This has to change on a colossal scale. The environment is the economy. We must account for nature’s bounty as a global asset, develop renewable energy, minimize the harmful effluents of industry, and begin the long road back toward living within our ecological means.
At the social level, we will need to let go of outmoded politics. Right-left bickering over the spoils of industrial wealth will not save us. Socialist China and capitalist America produce virtually identical ecological disasters.
Social justice remains a worldwide problem, and much of this injustice is driven by ecological degradation. For those of us in rich nations, who enjoy the opportunities of industrial wealth, our ecological mistakes result in worldwide misery. If we care about social justice on our streets, we must also care that our use of the world’s resources contribute to poverty and violence in Nigeria, Burma, and in the streets of Sao Paulo.
Eventually, however, change comes down to human activity at the most local level. You and I must take daily actions that make large-scale changes possible. We must act as if the age of ecological enlightenment has already arrived. Here are some ways we can share the burden of change and be part of the solution:
- Stop hydrocarbon use. At every opportunity, walk, ride a bike, or take public transport. Urge politicians to create non-polluting public transportation. B.C. spending $2 billion to build more highways into Vancouver represents ecological insanity.
- Grow and eat local food. Dining on exotic food that is wrapped in plastic and shipped around the world with fossil fuels is not sustainable on any large scale. Help preserve local agricultural land and start a backyard or community garden.
- Slow down consumption. We must stop consuming certain products and slow down all consumption. Make global responsibility your fashion statement. Shop second hand. Recycle everything.
- Build community. Urban society abandoned the community ethics that once sustained humanity. We need to rebuild that ethic in our neighbourhoods.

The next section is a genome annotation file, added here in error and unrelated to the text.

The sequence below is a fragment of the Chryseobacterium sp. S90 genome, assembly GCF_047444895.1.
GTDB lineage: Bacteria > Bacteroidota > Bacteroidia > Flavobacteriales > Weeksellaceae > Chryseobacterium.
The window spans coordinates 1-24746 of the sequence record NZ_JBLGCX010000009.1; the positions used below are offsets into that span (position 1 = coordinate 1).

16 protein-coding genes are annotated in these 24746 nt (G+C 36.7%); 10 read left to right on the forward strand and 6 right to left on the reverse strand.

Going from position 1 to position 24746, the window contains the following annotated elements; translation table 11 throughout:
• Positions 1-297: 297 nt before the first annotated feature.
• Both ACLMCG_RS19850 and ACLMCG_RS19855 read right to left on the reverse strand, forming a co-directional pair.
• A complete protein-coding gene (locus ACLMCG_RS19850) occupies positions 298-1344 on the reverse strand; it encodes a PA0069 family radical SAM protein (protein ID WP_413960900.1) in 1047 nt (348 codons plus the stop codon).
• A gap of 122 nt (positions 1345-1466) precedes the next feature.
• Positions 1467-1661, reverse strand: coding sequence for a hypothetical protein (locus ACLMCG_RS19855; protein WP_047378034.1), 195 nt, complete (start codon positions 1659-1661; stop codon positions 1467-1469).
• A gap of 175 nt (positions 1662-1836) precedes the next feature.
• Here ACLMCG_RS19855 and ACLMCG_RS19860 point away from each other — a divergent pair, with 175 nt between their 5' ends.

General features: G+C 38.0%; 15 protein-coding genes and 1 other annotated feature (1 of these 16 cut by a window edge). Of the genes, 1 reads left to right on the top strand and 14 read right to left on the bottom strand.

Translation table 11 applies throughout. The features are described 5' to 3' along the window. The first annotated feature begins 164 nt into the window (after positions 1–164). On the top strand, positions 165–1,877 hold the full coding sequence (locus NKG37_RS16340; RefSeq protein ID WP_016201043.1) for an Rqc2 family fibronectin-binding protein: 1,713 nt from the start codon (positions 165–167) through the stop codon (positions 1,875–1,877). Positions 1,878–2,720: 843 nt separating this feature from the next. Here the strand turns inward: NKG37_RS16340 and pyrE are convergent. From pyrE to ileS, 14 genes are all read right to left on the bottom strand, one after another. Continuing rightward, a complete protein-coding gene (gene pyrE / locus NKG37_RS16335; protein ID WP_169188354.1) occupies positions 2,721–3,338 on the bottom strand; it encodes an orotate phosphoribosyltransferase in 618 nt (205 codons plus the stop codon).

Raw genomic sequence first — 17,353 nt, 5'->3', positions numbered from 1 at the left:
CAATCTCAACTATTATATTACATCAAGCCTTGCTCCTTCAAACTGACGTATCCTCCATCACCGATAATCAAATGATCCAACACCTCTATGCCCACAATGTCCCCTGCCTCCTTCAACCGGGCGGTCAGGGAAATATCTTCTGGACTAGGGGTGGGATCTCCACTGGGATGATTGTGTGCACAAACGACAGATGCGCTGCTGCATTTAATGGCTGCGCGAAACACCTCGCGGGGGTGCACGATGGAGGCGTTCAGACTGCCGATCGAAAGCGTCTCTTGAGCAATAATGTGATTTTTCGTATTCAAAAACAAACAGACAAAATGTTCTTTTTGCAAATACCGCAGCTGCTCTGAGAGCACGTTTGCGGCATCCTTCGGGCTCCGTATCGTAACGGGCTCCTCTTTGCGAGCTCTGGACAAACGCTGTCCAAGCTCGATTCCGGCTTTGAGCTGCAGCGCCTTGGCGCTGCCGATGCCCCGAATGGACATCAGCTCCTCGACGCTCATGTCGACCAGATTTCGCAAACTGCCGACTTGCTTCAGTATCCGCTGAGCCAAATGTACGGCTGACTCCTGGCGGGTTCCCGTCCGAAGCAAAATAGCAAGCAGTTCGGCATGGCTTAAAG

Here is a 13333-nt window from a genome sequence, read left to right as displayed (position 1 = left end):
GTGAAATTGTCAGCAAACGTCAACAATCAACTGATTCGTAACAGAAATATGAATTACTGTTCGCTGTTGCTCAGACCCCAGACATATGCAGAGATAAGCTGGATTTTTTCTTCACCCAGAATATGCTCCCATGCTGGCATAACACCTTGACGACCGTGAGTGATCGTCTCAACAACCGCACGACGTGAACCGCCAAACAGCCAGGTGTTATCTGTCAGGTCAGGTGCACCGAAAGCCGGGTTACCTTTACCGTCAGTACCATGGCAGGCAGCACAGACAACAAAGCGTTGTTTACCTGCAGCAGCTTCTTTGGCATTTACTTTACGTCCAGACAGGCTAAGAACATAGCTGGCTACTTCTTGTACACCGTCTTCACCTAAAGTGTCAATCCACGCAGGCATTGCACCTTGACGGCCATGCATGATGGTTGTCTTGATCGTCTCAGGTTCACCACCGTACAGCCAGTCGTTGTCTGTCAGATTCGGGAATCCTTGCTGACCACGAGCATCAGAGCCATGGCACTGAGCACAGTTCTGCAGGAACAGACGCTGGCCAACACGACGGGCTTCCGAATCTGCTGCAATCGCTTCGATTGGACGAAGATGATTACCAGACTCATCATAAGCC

- Believe. To change the world, one must have faith in personal power. To foster personal confidence, begin somewhere, anywhere, probably in your most local environment.
- Stand up. Making a stand for a principle sharpens our own ideas and induces others to sharpen their ideas. When one person stands up, others are inspired to stand up.
- Have courage. Challenging the status quo can attract ridicule. We need the quiet courage of decent people doing the right thing. Do not be intimidated by the consequences of having a conscience.
- Research. Would-be reformers need to understand not only the problem, but also the forces that preserve the problem. One must possess a genuine curiosity about how society and nature works.
- Use your skills. The best way to change the world is through the things you already know how to do and love to do.
- Practice self-reflection. The greatest failures among would-be reformers are ego mistakes. Individuals, groups, and social movements become their own worst enemy when they lack self-critique.
After decades of looking for ways to reform society, I know one thing for sure — action eradicates the feeling of hopelessness.
If a poor seamstress like Rosa Parks can quietly sit on a bus in Alabama and change the world, so can we.
Rex Weyler is the author of Greenpeace: The Inside Story, from Raincoast Books, and is a cofounder of Hollyhock retreat centre on Cortes Island.
© CanWest MediaWorks Publications Inc
Source: Vancouver Sun